Cliffs Notes for Growing Old Well
by Peter White. This article originally appeared in the Tennessee Tribune.
A Vanderbilt researcher has taken just about everything you need to know about living well as you age and condensed it into a 36-page pamphlet called “Aging & Injury.” It is a good read, practical, and thorough.
Cathy Maxwell was a bedside nurse for more than 20 years in critical care and trauma. She saw a lot of elderly patients come to the emergency room from falls or car accidents.
“I see these patients come in from an injury and the outcomes of the older patients compared to the younger patients was so different,” Maxwell said. She wanted to find out why.
Luckily for Maxwell, the Vanderbilt Medical Center is just up the block from the School of Nursing where she teaches. It has a busy ER. That’s where Maxwell found the 188 subjects for her 2014 study.
Six research assistants questioned patients, their families, and their friends to find out what shape the patients were in just before they ended up in the ER. They asked them questions like: did they tire easily? Could they walk a city block or up a flight of stairs? Had they lost a lot of weight in the last year?
With that baseline data in hand, the researchers followed them for a year. They called them at 3 months, 6 months, and 12 months and asked them the same questions. Some got back to their initial baseline, 40% were readmitted to the hospital, and 25% had died within one year.
“It was their pre-injury frailty status that was the primary predictor of all three of those outcomes,” said Maxwell.
She compared patients who were already frail with those who weren’t. Four out of ten who were frail before their injury died within one year and only 2 out of 10 got back to the baseline. More than half non-frail subjects who had no physical impairment before their injury made it back to their baseline.
“This concept of frailty is a big deal. It’s happening [to] all of us as we age, but very few people have any idea what it is. It has been my mission help people understand and increase awareness about this process of frailty and that’s what this is all about,” she said.
Research shows that after 30, you start losing vitality. That has to do with the body’s ability to manufacture mitochondria, microscopic engines that make the body’s energy. Without them you die. And if you don’t maintain them, you lose them. So lifestyle changes to build your energy will keep you from getting frail sooner rather than later.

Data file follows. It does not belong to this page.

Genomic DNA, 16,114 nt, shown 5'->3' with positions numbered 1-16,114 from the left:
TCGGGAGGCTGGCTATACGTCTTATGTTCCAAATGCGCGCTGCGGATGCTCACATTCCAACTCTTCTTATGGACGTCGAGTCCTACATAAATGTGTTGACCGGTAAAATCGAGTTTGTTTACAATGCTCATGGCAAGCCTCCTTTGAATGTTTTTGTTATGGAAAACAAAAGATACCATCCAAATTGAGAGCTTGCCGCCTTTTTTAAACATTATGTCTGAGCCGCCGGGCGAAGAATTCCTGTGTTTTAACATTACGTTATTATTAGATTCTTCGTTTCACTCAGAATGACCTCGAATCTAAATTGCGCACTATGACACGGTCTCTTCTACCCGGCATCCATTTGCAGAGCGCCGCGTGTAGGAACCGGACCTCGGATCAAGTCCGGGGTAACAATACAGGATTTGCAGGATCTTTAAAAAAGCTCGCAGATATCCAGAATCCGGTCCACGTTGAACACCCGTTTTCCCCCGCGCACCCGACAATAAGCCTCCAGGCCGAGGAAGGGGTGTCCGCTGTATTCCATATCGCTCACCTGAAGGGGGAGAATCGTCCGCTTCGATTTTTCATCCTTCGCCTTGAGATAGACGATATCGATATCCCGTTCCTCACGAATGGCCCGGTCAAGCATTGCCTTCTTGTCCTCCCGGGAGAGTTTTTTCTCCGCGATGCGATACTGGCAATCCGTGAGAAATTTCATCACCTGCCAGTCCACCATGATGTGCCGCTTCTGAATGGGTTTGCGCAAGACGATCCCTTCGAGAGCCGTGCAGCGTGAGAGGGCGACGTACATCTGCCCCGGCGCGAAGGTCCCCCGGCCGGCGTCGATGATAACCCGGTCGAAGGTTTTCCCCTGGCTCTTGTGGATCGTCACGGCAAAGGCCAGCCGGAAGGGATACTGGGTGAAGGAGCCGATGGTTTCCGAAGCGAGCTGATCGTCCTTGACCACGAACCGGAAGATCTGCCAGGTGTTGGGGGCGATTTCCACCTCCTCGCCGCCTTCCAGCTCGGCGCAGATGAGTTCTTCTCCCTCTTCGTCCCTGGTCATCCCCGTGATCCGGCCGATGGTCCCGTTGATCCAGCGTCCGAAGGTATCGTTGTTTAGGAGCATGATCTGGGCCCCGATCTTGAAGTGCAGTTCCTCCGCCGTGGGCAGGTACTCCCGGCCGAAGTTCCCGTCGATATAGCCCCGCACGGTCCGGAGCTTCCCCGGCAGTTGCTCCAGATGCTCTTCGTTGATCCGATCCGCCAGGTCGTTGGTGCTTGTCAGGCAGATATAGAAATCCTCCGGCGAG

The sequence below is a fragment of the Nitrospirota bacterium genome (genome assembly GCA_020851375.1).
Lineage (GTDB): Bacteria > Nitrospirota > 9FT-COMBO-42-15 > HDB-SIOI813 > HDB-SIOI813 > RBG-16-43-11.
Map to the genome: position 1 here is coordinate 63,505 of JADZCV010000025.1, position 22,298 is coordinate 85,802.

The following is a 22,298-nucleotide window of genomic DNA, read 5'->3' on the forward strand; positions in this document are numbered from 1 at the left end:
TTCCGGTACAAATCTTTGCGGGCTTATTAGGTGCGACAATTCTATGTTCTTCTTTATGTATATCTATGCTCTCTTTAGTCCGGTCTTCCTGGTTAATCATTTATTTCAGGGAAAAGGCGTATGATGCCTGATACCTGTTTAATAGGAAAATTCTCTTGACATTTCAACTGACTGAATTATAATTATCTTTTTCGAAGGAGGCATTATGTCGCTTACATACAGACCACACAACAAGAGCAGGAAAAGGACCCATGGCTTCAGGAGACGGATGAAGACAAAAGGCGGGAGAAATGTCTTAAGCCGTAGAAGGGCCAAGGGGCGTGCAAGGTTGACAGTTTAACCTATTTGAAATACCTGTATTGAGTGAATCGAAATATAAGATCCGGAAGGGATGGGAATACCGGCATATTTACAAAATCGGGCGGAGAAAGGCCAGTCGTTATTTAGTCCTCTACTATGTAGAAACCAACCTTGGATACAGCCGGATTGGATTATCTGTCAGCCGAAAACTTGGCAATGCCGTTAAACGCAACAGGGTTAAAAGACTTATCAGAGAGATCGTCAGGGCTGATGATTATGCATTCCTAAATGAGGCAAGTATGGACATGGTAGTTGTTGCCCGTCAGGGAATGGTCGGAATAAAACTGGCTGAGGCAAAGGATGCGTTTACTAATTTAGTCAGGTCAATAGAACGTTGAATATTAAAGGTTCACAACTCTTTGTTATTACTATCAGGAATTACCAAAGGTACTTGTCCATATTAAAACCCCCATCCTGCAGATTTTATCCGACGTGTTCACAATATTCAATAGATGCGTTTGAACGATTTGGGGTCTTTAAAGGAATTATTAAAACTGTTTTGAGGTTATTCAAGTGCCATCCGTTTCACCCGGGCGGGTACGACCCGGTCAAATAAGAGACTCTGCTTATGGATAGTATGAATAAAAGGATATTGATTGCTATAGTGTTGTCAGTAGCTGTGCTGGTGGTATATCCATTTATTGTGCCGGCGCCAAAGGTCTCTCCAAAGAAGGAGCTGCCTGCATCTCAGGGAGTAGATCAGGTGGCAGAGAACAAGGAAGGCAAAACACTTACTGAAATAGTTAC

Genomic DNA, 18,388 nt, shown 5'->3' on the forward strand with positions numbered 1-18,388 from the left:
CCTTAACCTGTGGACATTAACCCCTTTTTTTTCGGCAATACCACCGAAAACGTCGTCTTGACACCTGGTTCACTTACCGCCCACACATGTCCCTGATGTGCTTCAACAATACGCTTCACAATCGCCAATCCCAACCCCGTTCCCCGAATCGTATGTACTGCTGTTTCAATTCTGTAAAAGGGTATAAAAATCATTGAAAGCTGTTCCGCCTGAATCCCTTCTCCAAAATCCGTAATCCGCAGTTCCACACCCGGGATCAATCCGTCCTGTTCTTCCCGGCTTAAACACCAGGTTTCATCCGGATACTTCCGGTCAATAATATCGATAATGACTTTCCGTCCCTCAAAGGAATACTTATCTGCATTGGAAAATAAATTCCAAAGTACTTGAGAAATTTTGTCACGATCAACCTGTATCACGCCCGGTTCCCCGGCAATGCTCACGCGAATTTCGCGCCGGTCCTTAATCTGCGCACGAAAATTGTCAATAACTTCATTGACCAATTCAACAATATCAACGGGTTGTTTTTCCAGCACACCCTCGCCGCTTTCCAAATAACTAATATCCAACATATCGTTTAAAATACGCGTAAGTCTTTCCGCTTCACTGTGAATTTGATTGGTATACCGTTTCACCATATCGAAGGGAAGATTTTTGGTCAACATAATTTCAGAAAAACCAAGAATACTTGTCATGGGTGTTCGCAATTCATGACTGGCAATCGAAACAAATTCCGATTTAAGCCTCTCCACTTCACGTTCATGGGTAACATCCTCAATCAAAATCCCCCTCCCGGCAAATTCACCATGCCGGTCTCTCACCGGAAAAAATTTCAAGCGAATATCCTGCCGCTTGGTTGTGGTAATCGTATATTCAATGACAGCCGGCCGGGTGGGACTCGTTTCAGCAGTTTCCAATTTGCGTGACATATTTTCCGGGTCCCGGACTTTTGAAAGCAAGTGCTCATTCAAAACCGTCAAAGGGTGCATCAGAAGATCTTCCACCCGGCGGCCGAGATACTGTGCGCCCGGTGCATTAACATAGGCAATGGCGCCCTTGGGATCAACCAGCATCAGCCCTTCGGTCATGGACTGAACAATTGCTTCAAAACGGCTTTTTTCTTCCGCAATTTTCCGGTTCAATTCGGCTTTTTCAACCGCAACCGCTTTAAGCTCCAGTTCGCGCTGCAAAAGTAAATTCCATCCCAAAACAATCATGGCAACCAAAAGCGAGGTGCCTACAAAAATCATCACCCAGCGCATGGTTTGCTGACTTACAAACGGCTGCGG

Maxwell explains it all on page 16 of her pamphlet. It’s a graph of sloping lines that converge at the end of life. It’s grim news for those who are already past the point of recovery. But [it] can be a wake-up call for those who aren’t.
You can live a long life until the inevitable comes, as it will to all of us, but death can come rather quickly at the end and Maxwell says a person can live quite well until then.
After Maxwell collected the content she developed the booklet. Then she tested it out at 16 different sites in the community. She did PowerPoint presentations at senior centers, churches, the YMCA, and low-income housing projects. She passed out questionnaires to find out what information motivates people to change their daily routines.
The section on energy and mitochondria got the most reaction. “When we explain that to them, something clicks,” Maxwell says. She said changes have been going on long before they are manifested in having more difficulty with activities of daily living.
Maxwell partnered with the Woodbine Community Organization, a nonprofit organization that owns some low-income housing in North Nashville. Two of Maxwell’s student researchers discussed the pamphlet with 20 of Woodbine’s senior residents and recorded their conversations.
Lisa Marshall manages the 120-unit complex. Technically, Marshall is the landlord, but she and her staff are the family many of their elderly tenants don’t have.
“We’re looking at their housing but that’s only a slice of their whole life. There’s their health or wellness, their family, their finances. This study actually helped us to have a closer relationship so the residents know we really care about them,” said Marshall.
Linda and Archie Souter live in the Woodbine housing complex and participated in Maxwell’s second study.
“What got to us is that she came and asked us if we had a living will. Did we have a trust fund? Where were we in our thinking when planning for the end of life,” said Mrs. Souter.
“I’ve always said I’d like to go before she does. She would always say ‘don’t say that’. You discuss this with your mate and you say what you’re going to say, then you can take some personal time to think about yourself. How would I be or how would this be? You can go from there. It’s something to really look into,” said Mr. Souter.
The Souters confirmed what Maxwell has long thought. She doesn’t want her research to sit on a shelf somewhere in the Vanderbilt library. She wants to connect it with people who can use it.
Maxwell’s next study will also be with a low-income housing non-profit, Urban Housing Solutions. When the senior residence is finished, Maxwell plans to offer a ten-week wellness program for the tenants. They will each have a student coach from Vanderbilt School of Nursing or Tennessee State University’s Urban Studies program. They will help seniors make an action plan based on Maxwell’s pamphlet and help them carry it out.
Copies of Maxwell’s pamphlet can be obtained by emailing her here: firstname.lastname@example.org
This article was written with the support of a journalism fellowship from the Gerontological Society of America, Journalists Network on Generations and the Retirement Research Foundation.
The opinions expressed in this article are those of the author and do not necessarily reflect those of the Diverse Elders Coalition.